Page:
• 1824 Words
    • 8 Pages
    Decent Essays
  • Decent Essays

    These are all desirable characteristics, but by society’s rules, they are only attainable by men. Femininity entails that women are dependent, nurturing, and empathic. There is a complementary relationship between masculinity and femininity; men are expected to financially support himself and his wife while women are expected to care and nurture for her husband. This was seen as the norm during the nineteenth century. Soon, women…

    • 1241 Words
    • 5 Pages
    Decent Essays
  • Decent Essays

    The focus on this paper will be to construct the different components of families and family values from a sociological viewpoint. My platform will help support families and family values by presenting the comparison of families in society. The main components of the sociological framework that will be incorporated is historical context, empirical data, and power and inequality. In Arlie Hochschild’s “The Second Shift,” she analyzes the different impacts parents have on their families through interviews. An important component that Hochschild incorporates is the different types of families such as traditional, transitional, and egalitarian.…

    • 939 Words
    • 4 Pages
    Decent Essays
  • Decent Essays

    Family Belief System

    • 906 Words
    • 4 Pages

    For it is important to know where they stand in their marriage as well. 3. What roles do culture and history play in the process of a family and what makes you think they are important and why? How do you work with each issue with the couple and how do you make the decision with which issue to work? 25 points I believe culture and family history play a huge role in the process of a family, as this becomes part of the family’s belief system.…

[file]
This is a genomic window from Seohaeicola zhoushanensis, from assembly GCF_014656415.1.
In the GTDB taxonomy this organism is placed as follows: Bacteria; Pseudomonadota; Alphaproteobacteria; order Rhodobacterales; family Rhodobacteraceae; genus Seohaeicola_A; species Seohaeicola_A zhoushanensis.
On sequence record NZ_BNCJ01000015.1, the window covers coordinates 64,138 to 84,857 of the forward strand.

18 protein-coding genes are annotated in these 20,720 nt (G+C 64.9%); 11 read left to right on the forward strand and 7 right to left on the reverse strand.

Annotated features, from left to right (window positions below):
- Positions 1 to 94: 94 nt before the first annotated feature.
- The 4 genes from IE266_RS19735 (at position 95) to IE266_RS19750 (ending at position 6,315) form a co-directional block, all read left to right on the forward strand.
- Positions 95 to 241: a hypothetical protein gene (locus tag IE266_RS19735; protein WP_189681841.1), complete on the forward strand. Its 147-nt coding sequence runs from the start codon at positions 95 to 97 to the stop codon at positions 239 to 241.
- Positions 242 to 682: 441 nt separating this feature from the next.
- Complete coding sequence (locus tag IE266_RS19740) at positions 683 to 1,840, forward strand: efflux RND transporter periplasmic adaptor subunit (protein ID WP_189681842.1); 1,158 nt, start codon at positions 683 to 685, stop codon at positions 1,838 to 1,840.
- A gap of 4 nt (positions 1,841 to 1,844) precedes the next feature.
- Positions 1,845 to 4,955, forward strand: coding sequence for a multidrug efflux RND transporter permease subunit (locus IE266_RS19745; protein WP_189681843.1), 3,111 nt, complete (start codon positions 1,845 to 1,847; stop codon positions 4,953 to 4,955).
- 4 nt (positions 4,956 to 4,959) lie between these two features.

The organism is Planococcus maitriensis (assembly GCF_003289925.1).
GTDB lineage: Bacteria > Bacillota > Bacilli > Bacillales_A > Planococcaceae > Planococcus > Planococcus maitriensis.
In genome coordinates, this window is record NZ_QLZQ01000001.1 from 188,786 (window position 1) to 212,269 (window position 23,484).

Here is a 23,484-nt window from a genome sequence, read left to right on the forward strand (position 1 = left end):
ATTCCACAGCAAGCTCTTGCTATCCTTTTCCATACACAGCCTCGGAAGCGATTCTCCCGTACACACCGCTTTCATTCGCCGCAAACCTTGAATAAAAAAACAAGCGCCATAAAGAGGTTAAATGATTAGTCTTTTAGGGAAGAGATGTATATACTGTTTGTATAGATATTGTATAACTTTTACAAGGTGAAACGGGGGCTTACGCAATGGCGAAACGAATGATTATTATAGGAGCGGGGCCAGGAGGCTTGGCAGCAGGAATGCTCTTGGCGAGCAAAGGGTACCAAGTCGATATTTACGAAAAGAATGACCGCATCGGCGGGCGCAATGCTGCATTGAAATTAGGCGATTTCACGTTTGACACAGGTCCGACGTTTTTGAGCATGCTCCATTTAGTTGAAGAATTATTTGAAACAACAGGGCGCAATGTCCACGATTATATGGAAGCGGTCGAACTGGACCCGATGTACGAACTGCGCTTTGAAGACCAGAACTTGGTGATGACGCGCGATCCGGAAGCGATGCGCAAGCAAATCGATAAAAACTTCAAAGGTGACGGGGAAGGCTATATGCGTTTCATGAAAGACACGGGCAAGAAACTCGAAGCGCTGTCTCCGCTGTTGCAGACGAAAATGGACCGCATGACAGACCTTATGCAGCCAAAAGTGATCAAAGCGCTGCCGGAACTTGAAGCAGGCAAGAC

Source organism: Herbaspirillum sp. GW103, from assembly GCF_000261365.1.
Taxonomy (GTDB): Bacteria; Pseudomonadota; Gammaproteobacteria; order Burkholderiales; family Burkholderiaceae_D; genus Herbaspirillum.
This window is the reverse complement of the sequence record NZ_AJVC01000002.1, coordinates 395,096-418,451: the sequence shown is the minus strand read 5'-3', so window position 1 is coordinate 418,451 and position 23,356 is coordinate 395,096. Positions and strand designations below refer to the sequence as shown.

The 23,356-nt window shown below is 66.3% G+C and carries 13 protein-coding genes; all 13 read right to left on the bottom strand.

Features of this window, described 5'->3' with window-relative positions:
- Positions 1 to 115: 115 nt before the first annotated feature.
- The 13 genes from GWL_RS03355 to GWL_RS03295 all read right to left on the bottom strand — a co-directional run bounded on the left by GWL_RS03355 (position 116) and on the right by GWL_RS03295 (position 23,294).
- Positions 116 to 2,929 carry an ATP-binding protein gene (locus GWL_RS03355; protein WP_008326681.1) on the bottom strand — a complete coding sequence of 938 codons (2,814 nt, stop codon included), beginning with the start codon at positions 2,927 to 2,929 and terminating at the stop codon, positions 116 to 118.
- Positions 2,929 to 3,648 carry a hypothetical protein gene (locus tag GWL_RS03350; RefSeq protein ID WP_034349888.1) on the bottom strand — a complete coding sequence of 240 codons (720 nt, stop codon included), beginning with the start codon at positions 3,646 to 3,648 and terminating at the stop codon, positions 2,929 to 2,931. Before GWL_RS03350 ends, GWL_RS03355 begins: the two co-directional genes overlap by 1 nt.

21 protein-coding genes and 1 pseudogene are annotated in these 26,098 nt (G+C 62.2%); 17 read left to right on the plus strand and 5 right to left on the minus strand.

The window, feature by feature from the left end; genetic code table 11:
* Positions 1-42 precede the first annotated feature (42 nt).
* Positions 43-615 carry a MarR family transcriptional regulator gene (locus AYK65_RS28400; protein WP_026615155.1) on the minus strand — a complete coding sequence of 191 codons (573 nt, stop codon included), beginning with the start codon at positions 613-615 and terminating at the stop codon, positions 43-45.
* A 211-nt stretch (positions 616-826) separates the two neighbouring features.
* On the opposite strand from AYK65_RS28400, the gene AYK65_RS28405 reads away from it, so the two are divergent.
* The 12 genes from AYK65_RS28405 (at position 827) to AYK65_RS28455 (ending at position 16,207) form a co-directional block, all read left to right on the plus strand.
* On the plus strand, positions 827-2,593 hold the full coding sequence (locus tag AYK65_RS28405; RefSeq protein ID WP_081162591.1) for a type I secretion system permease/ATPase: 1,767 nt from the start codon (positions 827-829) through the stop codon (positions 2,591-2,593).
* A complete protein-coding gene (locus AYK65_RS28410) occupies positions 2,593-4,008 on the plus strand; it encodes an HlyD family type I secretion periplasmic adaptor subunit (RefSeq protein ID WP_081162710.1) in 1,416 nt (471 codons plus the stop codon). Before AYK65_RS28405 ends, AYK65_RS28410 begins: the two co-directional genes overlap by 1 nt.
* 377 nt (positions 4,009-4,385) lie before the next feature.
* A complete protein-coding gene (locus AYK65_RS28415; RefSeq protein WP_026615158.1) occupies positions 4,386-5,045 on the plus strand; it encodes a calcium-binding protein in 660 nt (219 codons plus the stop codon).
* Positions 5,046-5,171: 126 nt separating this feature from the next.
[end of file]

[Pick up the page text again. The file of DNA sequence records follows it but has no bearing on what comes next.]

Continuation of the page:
• 906 Words
    • 4 Pages
    Decent Essays
  • Decent Essays

    This view represents the social selection perspective, which assumes that the traits and dispositions of individuals influence both their social circumstances and their future emotion and behavioral. This research is important to society because evidence discovered support the notion that a family 's socioeconomic position affects the life course development and interrelationships of family members, and that individual differences appearing during child hood and adolescence help shape economic and educational achievements; also competence as a parent and romantic partner during the adult…

    • 901 Words
    • 4 Pages
    Decent Essays